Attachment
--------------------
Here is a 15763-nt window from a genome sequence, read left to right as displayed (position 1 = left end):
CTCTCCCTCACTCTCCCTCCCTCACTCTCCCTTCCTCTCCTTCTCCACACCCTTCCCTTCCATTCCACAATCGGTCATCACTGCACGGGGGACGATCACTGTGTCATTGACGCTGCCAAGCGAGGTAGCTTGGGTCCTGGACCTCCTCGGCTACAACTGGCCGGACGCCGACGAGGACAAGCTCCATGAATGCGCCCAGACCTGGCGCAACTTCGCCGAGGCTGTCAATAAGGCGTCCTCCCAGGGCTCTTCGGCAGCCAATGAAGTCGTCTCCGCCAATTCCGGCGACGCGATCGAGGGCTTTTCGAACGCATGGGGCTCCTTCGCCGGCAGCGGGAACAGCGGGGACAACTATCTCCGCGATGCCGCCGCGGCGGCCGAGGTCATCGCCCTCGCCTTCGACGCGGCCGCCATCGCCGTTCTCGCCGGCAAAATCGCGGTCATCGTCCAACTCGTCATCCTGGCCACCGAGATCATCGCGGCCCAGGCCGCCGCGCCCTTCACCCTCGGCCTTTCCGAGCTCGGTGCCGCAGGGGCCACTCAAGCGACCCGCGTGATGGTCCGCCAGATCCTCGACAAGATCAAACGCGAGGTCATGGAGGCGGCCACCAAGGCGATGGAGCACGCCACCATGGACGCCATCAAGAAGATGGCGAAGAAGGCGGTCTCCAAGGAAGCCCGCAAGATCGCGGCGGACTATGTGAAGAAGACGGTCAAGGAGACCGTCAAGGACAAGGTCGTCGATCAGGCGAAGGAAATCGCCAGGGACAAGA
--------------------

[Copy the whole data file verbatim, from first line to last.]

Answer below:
Here is a 15763-nt window from a genome sequence, read left to right as displayed (position 1 = left end):
CTCTCCCTCACTCTCCCTCCCTCACTCTCCCTTCCTCTCCTTCTCCACACCCTTCCCTTCCATTCCACAATCGGTCATCACTGCACGGGGGACGATCACTGTGTCATTGACGCTGCCAAGCGAGGTAGCTTGGGTCCTGGACCTCCTCGGCTACAACTGGCCGGACGCCGACGAGGACAAGCTCCATGAATGCGCCCAGACCTGGCGCAACTTCGCCGAGGCTGTCAATAAGGCGTCCTCCCAGGGCTCTTCGGCAGCCAATGAAGTCGTCTCCGCCAATTCCGGCGACGCGATCGAGGGCTTTTCGAACGCATGGGGCTCCTTCGCCGGCAGCGGGAACAGCGGGGACAACTATCTCCGCGATGCCGCCGCGGCGGCCGAGGTCATCGCCCTCGCCTTCGACGCGGCCGCCATCGCCGTTCTCGCCGGCAAAATCGCGGTCATCGTCCAACTCGTCATCCTGGCCACCGAGATCATCGCGGCCCAGGCCGCCGCGCCCTTCACCCTCGGCCTTTCCGAGCTCGGTGCCGCAGGGGCCACTCAAGCGACCCGCGTGATGGTCCGCCAGATCCTCGACAAGATCAAACGCGAGGTCATGGAGGCGGCCACCAAGGCGATGGAGCACGCCACCATGGACGCCATCAAGAAGATGGCGAAGAAGGCGGTCTCCAAGGAAGCCCGCAAGATCGCGGCGGACTATGTGAAGAAGACGGTCAAGGAGACCGTCAAGGACAAGGTCGTCGATCAGGCGAAGGAAATCGCCAGGGACAAGA